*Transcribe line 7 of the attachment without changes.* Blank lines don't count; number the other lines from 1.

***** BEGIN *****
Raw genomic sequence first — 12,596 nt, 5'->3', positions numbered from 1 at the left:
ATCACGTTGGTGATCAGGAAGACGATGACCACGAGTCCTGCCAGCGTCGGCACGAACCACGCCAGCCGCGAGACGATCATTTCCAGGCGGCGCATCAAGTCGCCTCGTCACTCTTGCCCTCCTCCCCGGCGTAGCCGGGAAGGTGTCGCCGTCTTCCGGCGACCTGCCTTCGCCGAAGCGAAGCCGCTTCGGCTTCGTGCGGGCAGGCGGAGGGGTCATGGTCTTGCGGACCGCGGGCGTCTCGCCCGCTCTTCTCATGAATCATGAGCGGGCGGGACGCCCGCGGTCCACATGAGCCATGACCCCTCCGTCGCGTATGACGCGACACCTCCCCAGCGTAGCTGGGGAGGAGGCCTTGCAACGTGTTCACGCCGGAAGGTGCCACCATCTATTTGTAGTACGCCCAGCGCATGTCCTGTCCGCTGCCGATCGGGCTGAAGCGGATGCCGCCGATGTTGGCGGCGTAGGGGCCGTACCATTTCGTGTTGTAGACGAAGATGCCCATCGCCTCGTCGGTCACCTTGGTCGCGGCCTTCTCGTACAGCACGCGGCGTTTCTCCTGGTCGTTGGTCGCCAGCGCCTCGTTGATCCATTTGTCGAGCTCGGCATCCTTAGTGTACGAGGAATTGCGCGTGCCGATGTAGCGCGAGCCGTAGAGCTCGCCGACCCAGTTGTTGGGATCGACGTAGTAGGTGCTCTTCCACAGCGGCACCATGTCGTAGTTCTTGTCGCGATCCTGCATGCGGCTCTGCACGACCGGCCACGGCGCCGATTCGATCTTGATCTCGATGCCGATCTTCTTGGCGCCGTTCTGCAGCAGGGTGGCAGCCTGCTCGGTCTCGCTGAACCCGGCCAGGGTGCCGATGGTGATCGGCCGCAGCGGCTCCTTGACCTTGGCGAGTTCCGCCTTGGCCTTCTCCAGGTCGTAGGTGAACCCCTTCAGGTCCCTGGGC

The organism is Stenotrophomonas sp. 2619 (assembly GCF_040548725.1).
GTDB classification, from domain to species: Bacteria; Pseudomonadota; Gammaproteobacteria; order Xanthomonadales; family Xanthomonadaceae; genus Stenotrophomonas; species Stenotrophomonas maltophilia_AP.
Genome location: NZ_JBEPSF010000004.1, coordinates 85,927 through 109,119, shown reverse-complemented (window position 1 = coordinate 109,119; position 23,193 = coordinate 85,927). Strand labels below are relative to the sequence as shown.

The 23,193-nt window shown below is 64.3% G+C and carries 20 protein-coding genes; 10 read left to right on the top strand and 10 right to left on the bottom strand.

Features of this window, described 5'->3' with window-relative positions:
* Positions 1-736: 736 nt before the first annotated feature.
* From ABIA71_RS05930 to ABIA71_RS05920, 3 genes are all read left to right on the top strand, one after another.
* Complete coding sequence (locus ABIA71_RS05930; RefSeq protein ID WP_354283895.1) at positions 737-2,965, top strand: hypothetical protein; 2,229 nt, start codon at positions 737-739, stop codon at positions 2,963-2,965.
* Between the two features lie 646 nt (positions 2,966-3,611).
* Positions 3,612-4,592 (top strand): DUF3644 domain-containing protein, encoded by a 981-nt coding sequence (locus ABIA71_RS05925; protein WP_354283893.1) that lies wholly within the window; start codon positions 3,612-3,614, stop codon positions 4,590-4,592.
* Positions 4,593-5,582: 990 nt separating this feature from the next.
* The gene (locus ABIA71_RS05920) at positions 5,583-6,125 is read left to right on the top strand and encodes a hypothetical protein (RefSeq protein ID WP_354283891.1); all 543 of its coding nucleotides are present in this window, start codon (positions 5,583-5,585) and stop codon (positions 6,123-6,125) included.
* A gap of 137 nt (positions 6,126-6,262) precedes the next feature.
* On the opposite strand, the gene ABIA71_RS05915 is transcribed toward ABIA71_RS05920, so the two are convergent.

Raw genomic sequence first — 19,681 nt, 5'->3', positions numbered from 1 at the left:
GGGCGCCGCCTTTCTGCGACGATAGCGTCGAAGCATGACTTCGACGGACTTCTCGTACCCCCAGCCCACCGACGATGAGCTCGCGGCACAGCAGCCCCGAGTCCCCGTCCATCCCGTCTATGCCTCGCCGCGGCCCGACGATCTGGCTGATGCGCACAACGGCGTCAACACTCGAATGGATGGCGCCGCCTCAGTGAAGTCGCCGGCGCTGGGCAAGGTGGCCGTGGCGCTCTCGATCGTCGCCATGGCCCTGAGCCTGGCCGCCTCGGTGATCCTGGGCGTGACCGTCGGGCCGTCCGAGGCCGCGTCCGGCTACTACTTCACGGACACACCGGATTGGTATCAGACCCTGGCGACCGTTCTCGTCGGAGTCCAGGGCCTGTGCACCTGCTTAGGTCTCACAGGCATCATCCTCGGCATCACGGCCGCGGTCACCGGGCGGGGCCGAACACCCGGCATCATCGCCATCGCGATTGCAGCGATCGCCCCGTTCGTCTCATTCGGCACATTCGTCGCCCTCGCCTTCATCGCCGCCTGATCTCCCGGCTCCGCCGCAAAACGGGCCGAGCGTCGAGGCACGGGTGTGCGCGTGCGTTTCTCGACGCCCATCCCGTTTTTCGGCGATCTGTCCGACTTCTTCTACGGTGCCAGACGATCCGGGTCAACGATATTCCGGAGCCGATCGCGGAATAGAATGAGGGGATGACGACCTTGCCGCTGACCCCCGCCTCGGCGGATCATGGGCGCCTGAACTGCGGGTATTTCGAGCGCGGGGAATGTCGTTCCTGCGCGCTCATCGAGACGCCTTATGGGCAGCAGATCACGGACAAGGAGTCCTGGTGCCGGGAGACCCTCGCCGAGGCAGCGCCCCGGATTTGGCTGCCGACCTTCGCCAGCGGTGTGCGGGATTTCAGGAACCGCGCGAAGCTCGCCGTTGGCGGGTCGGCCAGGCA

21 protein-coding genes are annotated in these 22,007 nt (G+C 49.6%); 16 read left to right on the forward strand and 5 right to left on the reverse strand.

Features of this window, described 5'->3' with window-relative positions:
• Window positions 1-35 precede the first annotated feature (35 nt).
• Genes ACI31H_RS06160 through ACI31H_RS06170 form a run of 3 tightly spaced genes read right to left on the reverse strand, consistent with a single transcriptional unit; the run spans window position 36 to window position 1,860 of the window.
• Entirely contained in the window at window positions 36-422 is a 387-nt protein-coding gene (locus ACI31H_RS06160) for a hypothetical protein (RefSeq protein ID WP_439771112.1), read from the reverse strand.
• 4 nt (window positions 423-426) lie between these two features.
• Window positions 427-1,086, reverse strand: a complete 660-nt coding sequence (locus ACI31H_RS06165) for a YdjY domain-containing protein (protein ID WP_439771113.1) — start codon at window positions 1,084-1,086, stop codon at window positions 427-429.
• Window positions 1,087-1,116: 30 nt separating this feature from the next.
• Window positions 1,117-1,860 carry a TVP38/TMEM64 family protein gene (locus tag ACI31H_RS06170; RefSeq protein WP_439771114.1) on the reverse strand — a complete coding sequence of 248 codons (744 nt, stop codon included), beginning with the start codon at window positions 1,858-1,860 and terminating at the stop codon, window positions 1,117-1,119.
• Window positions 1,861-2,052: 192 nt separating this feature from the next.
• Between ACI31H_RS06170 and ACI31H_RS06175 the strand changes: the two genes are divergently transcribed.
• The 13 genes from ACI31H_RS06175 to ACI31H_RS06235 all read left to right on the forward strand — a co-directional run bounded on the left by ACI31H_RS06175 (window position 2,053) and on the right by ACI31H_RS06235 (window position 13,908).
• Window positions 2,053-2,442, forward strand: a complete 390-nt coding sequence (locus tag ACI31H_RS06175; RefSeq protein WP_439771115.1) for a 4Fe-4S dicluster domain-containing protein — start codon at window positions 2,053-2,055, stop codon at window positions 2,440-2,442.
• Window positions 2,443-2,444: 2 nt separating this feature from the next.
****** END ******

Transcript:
Features of this window, described 5'->3' with window-relative positions: